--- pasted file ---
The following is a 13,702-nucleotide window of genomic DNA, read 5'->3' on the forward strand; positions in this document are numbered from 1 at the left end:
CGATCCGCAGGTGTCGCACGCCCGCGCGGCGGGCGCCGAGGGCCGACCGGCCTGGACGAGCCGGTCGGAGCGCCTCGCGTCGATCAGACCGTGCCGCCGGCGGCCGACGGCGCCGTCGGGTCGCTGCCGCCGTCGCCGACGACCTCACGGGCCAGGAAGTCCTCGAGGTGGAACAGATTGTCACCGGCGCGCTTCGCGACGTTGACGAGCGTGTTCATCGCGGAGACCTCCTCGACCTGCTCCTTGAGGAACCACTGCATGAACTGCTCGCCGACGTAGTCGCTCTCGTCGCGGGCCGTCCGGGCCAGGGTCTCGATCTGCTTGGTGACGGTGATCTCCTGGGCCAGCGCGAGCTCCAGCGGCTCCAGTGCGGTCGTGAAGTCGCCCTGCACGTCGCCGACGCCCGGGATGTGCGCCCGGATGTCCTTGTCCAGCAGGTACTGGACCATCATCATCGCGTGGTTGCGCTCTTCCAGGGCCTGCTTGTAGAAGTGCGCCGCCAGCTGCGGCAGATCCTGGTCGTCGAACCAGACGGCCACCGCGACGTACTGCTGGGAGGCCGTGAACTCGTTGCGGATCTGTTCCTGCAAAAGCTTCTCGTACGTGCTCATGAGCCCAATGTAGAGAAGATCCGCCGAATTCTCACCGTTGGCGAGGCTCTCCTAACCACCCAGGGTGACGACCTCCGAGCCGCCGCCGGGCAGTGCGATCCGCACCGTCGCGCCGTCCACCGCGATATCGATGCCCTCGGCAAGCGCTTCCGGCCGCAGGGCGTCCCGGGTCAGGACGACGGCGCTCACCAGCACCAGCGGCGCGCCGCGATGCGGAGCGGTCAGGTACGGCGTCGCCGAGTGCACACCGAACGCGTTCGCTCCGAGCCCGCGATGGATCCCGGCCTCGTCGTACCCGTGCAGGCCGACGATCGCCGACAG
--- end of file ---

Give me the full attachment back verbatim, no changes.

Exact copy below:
The following is a 13,702-nucleotide window of genomic DNA, read 5'->3' on the forward strand; positions in this document are numbered from 1 at the left end:
CGATCCGCAGGTGTCGCACGCCCGCGCGGCGGGCGCCGAGGGCCGACCGGCCTGGACGAGCCGGTCGGAGCGCCTCGCGTCGATCAGACCGTGCCGCCGGCGGCCGACGGCGCCGTCGGGTCGCTGCCGCCGTCGCCGACGACCTCACGGGCCAGGAAGTCCTCGAGGTGGAACAGATTGTCACCGGCGCGCTTCGCGACGTTGACGAGCGTGTTCATCGCGGAGACCTCCTCGACCTGCTCCTTGAGGAACCACTGCATGAACTGCTCGCCGACGTAGTCGCTCTCGTCGCGGGCCGTCCGGGCCAGGGTCTCGATCTGCTTGGTGACGGTGATCTCCTGGGCCAGCGCGAGCTCCAGCGGCTCCAGTGCGGTCGTGAAGTCGCCCTGCACGTCGCCGACGCCCGGGATGTGCGCCCGGATGTCCTTGTCCAGCAGGTACTGGACCATCATCATCGCGTGGTTGCGCTCTTCCAGGGCCTGCTTGTAGAAGTGCGCCGCCAGCTGCGGCAGATCCTGGTCGTCGAACCAGACGGCCACCGCGACGTACTGCTGGGAGGCCGTGAACTCGTTGCGGATCTGTTCCTGCAAAAGCTTCTCGTACGTGCTCATGAGCCCAATGTAGAGAAGATCCGCCGAATTCTCACCGTTGGCGAGGCTCTCCTAACCACCCAGGGTGACGACCTCCGAGCCGCCGCCGGGCAGTGCGATCCGCACCGTCGCGCCGTCCACCGCGATATCGATGCCCTCGGCAAGCGCTTCCGGCCGCAGGGCGTCCCGGGTCAGGACGACGGCGCTCACCAGCACCAGCGGCGCGCCGCGATGCGGAGCGGTCAGGTACGGCGTCGCCGAGTGCACACCGAACGCGTTCGCTCCGAGCCCGCGATGGATCCCGGCCTCGTCGTACCCGTGCAGGCCGACGATCGCCGACAG